Some 78 students are enrolled at the Bedford County Virtual School. BCVS serves fourth through tenth grades with the ninth and tenth grades the most recently added since the school program began three years ago.
“This is real school,” said BCVS Principal Meredith Gilliland. “School is not a one-size-fits-all. And I think it’s important that parents in Bedford County have choices.”
Parent involvement is one of the major reason virtual school is still an option. Having a parent at home is part of the contract. In surveying the students, some 86% said there was an adult at home. And the students with parent support at home do better.
Though parents are encouraged to be a part of the program, the BCVS is not a homeschool. Students in fourth through eight are taught by certified teachers who teach live who “broadcast” from the BCVS wing at Cascade Middle School.
Though homeschooling is a good option for some families, the content at some point goes beyond what the parent is trained to teach. “We can be an option for students, that’s free, and have our BCVS supports in place...,” said Gilliland.
The majority of the students’ days are synchronous, meaning they are with a person. “We follow schedule guidelines that all schools in Bedford County follow, so there are directives with how much uninterrupted instructional time each course receives,” said Gilliland.
Those “asynchronous times” include recess and related arts which students do on their own.
Gilliland explained that the schedule is set up in 30-minute increments. Elementary and middle school students get breaks every hour to help alleviate screen time, while high school students have more flexible break times as long as they complete the required seven hours of class time and attend live lessons.
Often, Gilliland said, students will form online friendships with other students and get lunch together in person before reentering virtual school. “As much as we encourage them to get away from the computer, they’re also using it to socialize,” said Gilliland.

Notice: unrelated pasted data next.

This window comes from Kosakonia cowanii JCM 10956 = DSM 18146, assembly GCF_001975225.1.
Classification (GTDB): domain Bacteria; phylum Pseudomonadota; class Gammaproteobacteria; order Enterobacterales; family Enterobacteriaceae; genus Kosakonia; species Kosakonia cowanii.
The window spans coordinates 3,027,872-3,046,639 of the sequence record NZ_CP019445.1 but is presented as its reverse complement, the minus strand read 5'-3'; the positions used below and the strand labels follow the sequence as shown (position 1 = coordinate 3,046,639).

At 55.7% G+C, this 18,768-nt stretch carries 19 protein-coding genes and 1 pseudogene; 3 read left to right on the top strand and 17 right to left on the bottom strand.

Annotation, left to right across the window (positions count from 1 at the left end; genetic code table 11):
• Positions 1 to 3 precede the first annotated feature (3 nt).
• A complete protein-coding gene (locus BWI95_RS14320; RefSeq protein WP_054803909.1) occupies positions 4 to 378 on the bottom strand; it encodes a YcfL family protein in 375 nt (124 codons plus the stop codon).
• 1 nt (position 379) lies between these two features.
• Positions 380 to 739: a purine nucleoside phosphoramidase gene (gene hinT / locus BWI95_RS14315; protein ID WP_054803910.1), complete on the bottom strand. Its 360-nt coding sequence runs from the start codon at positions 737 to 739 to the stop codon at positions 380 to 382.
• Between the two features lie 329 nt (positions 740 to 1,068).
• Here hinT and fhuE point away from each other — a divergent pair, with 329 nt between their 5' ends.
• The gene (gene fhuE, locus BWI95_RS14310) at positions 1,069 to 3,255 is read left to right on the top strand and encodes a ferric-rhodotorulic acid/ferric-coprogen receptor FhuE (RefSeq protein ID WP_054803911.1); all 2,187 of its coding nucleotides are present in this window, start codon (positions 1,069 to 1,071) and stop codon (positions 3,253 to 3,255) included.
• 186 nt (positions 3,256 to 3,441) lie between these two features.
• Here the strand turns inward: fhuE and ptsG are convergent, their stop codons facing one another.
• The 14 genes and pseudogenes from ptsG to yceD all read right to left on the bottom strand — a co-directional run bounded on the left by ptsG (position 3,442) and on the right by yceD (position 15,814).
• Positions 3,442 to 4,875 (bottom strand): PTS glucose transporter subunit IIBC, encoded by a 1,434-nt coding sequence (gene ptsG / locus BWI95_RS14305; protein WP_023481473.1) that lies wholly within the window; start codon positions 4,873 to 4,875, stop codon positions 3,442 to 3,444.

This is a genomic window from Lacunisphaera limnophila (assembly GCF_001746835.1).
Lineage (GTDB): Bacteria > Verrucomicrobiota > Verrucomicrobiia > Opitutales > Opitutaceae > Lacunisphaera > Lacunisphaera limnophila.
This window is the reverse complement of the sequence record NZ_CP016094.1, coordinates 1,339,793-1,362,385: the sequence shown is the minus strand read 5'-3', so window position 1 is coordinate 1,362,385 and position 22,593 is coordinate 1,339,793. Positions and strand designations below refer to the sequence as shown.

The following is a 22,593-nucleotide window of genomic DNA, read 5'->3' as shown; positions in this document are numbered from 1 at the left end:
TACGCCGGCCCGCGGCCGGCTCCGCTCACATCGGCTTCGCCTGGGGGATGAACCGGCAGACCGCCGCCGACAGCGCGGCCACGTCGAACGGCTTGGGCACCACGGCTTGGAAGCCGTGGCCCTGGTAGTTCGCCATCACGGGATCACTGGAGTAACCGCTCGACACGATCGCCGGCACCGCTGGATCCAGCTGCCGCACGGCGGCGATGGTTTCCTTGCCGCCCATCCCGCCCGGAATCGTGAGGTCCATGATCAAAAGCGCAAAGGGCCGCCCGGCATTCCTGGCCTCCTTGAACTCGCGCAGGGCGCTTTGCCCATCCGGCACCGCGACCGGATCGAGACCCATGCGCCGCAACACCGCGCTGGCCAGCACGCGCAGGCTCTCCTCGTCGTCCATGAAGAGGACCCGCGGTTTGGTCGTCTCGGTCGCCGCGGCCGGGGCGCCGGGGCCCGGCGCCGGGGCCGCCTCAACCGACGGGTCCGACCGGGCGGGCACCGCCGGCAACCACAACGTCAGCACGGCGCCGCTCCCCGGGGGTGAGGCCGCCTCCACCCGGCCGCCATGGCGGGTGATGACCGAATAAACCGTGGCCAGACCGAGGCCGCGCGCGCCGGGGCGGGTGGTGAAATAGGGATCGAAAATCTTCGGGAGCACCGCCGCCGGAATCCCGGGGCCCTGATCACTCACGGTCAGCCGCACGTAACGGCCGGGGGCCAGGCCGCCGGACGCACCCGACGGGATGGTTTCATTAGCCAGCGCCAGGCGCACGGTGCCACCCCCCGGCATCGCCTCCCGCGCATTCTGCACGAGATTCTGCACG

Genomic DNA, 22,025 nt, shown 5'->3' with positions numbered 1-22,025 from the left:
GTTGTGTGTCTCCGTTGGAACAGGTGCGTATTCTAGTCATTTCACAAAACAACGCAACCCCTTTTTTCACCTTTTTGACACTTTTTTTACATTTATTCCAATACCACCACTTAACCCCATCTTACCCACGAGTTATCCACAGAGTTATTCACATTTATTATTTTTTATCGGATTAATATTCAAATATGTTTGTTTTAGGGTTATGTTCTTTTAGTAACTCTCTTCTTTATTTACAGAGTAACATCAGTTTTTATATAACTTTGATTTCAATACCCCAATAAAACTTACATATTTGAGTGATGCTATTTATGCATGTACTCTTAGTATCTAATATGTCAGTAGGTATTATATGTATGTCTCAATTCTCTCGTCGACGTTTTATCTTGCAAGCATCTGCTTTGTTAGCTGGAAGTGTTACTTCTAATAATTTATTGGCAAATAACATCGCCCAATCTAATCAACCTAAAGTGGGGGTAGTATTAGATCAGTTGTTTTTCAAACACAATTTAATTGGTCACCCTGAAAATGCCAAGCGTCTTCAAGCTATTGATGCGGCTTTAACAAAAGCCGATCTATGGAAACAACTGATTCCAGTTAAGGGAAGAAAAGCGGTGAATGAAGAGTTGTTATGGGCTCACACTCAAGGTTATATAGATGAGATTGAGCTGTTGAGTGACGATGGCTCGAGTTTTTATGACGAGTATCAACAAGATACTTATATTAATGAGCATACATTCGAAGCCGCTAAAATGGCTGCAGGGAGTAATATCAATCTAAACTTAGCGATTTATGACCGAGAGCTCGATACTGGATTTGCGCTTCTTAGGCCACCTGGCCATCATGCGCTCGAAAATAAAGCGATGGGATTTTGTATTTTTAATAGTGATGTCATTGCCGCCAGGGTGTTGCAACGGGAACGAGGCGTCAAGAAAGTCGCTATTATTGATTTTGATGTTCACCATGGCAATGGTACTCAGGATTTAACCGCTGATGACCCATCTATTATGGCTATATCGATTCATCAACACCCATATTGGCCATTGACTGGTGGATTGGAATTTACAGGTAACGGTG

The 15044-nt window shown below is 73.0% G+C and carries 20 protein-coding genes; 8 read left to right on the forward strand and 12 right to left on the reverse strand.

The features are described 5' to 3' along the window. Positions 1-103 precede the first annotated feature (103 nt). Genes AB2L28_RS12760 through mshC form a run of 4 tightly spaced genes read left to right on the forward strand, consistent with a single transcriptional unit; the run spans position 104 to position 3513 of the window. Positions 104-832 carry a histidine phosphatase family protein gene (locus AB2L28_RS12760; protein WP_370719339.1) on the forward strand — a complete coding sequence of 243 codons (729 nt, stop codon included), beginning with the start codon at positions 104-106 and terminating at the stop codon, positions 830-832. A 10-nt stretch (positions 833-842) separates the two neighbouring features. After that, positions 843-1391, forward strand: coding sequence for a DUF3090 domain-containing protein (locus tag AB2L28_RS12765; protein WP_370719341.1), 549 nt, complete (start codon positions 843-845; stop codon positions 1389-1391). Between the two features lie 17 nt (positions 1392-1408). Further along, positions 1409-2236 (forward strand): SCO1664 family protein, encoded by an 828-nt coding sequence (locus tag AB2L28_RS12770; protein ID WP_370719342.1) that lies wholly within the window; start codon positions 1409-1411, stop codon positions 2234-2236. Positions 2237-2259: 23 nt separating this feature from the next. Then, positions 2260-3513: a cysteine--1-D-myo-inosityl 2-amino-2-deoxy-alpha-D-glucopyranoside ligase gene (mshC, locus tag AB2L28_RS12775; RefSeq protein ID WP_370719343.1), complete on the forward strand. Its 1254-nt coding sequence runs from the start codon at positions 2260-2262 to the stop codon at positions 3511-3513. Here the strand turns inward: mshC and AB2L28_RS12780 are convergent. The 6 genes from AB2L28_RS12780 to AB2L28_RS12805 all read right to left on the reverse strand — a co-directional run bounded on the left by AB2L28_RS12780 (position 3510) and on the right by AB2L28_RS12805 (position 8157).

BCVS also has “in-person learning days,” where students get together once a month where they take filed trips or do hands-on learning activities through STEM (science, technology, engineering, and math) programs.
“We spend all day long online with them, but to see them face-to-face is good,” said Gilliland.
The demands of virtual learning are challenging to younger students, which is why numbers are lowest in fourth grade and why third grade was dropped from last. “There’s a lot of independence, problem solving, troubleshooting, managing time,” said Gilliland.
Also, as many parents return to the office themselves, younger students return to in-person learning.
High school students are a little different in that they use a program called “Pearson,” which is the same company that makes TCAP tests. They have state-certified teachers as well as live lessons, and each student receives an in-person advisor at the BCVS in addition to a Pearson advisor.
“We’re here for them. A lot of high school students come in to work on things. We do a lot on one-on-one calls with them,” said Gilliland.
Students also have access to an online 24-7 tutoring program called “Paper.” Available in three languages, tutors typically respond within a few minutes to help coach students through papers and problem solving.
There are some benefits to this added screentime. Students learn how to troubleshoot, problem solve, organize files online, take screenshots — skills that many employers today look for.
“Students adapt really quickly,” said Gilliland. “We’re preparing our students for careers that don’t exist yet. So, any edge we can give them with technology — because technology is not going away — that’s huge.”
In addition to allowing parents to be more involved in their child’s education, virtual school is still a viable option as many students decide to move their studies to home and online due to health concerns, social anxiety, and better time management.
“I think if we expand — which it’s a decision we haven’t made yet — to upper high school, that’s a flexibility we can offer so they can work if they have to,” said Gilliland.
Gilliland said virtual schools even in larger districts hover around that 75-student mark. “So, Bedford as a rural area is doing pretty well.”
The state also requires all virtual schools go through a monitoring process to make sure all laws are followed when it comes to time management, fiscal management, attendance, and virtual programming.
It’s a lengthy process, according to Gilliland. Between July and December, the district school monitoring team along with the Department of Education complete rubrics, on-site visits, classroom observations, interviews with parents and teachers. Results are posted and sent to parents.
“That was a really productive visit because it allowed our leaders in Bedford County to see what we’re doing. I think transparency is good. And it allowed us to problem solve in areas where we may be falling short,” said Gilliland.
Enrollment for the spring semester at BCVS closes Feb. 1. But it will be posted again for next year beginning in early April.
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